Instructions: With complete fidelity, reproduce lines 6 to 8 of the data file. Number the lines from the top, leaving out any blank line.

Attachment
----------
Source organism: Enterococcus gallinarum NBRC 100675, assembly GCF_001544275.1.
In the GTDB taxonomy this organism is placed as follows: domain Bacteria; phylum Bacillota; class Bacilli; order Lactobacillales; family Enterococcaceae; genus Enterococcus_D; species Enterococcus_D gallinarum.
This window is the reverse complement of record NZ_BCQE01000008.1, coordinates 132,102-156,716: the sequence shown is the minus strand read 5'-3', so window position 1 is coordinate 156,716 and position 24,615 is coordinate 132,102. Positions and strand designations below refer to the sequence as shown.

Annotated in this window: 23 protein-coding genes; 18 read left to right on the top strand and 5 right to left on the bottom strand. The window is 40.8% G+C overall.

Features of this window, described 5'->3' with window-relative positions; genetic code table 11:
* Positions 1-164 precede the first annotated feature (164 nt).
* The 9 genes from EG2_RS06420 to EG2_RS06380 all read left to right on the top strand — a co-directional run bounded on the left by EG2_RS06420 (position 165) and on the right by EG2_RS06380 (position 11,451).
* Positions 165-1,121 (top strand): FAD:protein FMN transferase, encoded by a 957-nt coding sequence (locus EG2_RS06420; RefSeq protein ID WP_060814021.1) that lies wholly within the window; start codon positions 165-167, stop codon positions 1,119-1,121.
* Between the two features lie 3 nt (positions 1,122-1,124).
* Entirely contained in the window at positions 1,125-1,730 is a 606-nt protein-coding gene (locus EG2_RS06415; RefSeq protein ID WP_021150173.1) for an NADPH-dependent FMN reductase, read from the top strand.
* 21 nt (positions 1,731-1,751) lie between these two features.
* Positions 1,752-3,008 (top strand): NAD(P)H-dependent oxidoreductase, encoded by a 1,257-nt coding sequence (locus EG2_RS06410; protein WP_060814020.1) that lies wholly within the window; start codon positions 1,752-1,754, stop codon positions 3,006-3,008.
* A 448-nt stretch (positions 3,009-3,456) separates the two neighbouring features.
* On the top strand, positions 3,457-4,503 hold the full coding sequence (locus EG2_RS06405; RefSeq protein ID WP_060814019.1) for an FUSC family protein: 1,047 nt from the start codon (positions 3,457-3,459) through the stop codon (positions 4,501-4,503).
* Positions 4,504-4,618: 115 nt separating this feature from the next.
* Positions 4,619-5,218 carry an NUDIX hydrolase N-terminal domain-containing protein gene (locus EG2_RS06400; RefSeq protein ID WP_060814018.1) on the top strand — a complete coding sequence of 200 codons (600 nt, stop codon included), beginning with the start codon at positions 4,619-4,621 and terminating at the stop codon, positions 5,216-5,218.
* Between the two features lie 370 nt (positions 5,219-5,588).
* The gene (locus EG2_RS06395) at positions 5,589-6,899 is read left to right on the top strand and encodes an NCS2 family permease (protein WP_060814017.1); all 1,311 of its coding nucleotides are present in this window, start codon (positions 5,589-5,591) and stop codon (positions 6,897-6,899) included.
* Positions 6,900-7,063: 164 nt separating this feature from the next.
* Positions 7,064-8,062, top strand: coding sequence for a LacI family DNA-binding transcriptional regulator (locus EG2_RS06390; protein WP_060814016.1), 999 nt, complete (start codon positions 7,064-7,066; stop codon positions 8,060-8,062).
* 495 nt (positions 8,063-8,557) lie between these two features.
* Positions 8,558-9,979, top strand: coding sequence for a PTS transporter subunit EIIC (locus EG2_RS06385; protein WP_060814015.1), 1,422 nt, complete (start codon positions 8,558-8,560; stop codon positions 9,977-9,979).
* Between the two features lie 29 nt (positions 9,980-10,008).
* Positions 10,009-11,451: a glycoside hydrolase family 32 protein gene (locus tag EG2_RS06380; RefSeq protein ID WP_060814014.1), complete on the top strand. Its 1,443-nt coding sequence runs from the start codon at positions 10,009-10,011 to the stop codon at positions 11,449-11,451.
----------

* Positions 1-164 precede the first annotated feature (164 nt).
* The 9 genes from EG2_RS06420 to EG2_RS06380 all read left to right on the top strand — a co-directional run bounded on the left by EG2_RS06420 (position 165) and on the right by EG2_RS06380 (position 11,451).
* Positions 165-1,121 (top strand): FAD:protein FMN transferase, encoded by a 957-nt coding sequence (locus EG2_RS06420; RefSeq protein ID WP_060814021.1) that lies wholly within the window; start codon positions 165-167, stop codon positions 1,119-1,121.